A project aimed at eliminating bottlenecks in crisscrossing railroads in the Chicago area is advancing with the selection of four engineering teams to design the largest piece. The Belt Junction and 80th Street Junction Replacements, part of a $1-billion project, calls for replacement or rehabilitation of nearly 100 bridges and other structures along a six-mile stretch.
Partners behind the Chicago Region Environmental and Transportation Efficiency (CREATE) program announced the selections by Norfolk Southern Aug. 23. Parsons Corp. leads two design package teams, and Hanson Professional Services Inc. and Gannett Fleming Inc. each lead one team.
The CREATE teams expect to submit designs for approval in 2025. Funding for construction of the project, also known as EW2, is not yet secured.
This portion of the CREATE program “is one of the nation’s most ambitious bridge replacement projects,” Ruth Brown, Norfolk Southern’s chief engineer for bridges and structures, said in a statement.
EW2 is part of the $1-billion 75th Street Corridor Improvement Project (CIP) under the $4.6-billion CREATE program. The program, a partnership of Chicago, Illinois' Cook County, the U.S. Dept. of Transportation (U.S. DOT), Metra, Amtrak and various freight railroads, includes more than 70 projects.
The CREATE partners are using a $132-million Infrastructure for Rebuilding America grant from the U.S. DOT for final design of the 75th Street CIP.
The 75th Street CIP covers an area on Chicago’s south side where two passenger and four freight rail lines meet. EW2 is aimed at eliminating Belt Junction, which the CREATE partners say is the most congested rail bottleneck in the Chicago area. On a typical day, 90 freight trains, 30 Metra trains and two Amtrak trains cross paths there.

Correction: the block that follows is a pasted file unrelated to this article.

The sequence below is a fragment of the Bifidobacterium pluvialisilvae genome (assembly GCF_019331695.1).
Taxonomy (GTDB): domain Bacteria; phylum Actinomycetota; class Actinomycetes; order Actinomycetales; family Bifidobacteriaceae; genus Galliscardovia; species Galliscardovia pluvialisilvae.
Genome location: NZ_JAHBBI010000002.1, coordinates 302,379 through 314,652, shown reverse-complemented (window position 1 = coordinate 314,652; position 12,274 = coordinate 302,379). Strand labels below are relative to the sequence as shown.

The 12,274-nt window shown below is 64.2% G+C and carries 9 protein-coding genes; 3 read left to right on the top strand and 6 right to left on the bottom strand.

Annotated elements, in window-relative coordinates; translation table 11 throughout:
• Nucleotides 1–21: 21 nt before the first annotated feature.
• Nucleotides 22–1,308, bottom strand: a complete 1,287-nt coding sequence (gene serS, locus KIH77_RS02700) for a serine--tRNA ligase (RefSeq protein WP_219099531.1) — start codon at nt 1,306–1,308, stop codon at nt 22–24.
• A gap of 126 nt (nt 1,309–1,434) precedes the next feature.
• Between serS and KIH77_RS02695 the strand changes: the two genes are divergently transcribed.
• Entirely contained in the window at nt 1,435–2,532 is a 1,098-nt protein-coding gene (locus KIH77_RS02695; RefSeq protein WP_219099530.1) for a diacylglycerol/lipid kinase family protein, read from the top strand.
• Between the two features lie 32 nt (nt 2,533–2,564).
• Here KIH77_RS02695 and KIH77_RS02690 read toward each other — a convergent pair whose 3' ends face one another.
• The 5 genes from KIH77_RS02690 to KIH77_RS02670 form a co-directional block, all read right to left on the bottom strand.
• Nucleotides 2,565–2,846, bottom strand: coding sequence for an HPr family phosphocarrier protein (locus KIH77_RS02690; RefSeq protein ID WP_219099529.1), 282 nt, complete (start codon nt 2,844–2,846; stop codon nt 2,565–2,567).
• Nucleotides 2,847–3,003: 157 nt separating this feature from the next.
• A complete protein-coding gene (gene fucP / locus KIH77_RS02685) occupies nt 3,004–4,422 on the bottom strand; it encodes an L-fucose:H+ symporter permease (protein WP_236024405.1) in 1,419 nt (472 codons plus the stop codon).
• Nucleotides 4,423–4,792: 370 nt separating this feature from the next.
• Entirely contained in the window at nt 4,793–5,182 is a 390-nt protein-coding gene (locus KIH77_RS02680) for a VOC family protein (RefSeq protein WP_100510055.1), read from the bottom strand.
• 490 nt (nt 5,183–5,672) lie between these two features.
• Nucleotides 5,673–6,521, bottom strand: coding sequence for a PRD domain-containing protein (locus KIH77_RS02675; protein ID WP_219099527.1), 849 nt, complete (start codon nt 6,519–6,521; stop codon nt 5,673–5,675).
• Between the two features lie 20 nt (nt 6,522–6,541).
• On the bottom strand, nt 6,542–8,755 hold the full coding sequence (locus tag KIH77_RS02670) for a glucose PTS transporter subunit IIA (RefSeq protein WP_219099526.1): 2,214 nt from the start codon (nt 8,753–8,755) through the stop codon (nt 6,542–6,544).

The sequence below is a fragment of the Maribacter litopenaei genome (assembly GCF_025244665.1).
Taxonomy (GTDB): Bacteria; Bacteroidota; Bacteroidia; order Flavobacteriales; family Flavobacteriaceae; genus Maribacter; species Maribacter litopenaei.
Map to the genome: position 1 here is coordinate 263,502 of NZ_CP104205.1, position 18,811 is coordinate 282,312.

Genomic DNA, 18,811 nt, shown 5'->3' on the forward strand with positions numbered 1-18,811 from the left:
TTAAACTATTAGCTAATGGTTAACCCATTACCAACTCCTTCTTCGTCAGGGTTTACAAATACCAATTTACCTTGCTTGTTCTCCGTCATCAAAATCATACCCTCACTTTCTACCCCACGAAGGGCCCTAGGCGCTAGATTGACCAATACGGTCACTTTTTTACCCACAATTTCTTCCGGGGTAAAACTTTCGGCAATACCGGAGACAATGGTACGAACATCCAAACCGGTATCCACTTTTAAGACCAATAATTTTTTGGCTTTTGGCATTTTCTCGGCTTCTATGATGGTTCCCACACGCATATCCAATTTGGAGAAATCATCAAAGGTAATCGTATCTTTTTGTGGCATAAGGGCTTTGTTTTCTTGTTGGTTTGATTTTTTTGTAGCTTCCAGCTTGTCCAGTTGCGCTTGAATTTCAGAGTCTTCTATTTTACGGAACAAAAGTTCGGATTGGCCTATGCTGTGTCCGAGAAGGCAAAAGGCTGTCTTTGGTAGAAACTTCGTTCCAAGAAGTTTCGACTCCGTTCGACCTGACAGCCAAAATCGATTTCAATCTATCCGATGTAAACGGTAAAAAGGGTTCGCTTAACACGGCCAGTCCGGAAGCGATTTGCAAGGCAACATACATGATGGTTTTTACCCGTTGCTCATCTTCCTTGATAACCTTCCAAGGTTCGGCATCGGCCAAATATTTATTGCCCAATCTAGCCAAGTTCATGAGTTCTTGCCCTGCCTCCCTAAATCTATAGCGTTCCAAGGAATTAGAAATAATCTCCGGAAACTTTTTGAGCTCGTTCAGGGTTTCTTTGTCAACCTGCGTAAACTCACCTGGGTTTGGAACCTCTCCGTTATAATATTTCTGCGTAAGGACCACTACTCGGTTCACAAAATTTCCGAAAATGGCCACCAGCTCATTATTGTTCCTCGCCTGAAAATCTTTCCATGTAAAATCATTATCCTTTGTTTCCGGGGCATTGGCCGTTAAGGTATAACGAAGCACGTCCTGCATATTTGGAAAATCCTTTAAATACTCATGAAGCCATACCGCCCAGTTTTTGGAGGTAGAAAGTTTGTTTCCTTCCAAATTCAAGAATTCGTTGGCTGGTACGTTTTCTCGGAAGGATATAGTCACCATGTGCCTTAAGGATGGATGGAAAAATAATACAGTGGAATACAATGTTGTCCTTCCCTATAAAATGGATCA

Under EW2, portions of the Belt Railway Co., Norfolk Southern and Union Pacific tracks will be reconfigured to eliminate conflicting paths with Metra and Amtrak.
Norfolk Southern, which is managing the structural design for more of the structures under EW2, said it broke the work into four packages because of the project’s complex phasing and the number of structures needing detailed plans.
Each of the four selected teams also includes a slate of smaller certified disadvantaged-business enterprises to handle pieces of the work and meet the CREATE team’s 30% DBE participation goal. The DBE goal is part of a commitment “to spread economic and educational opportunities throughout the community,” Valerie Nesbitt, Norfolk Southern’s director of supplier inclusion and sustainability, said in a statement.
Work started last year on another portion of the 75th Street CIP, which involves construction of a flyover bridge to reduce freight congestion and connect Metra’s Southwest Service and Rock Island District tracks. Work is also underway on a project to separate 71st Street from the CSX line.
Other planned portions of the 75th Street CIP include a second main track for Metra’s Southwest Service from near Wrightwood Station to Western Avenue and improvements to various other signals, tracks, crossovers and bridges in the area.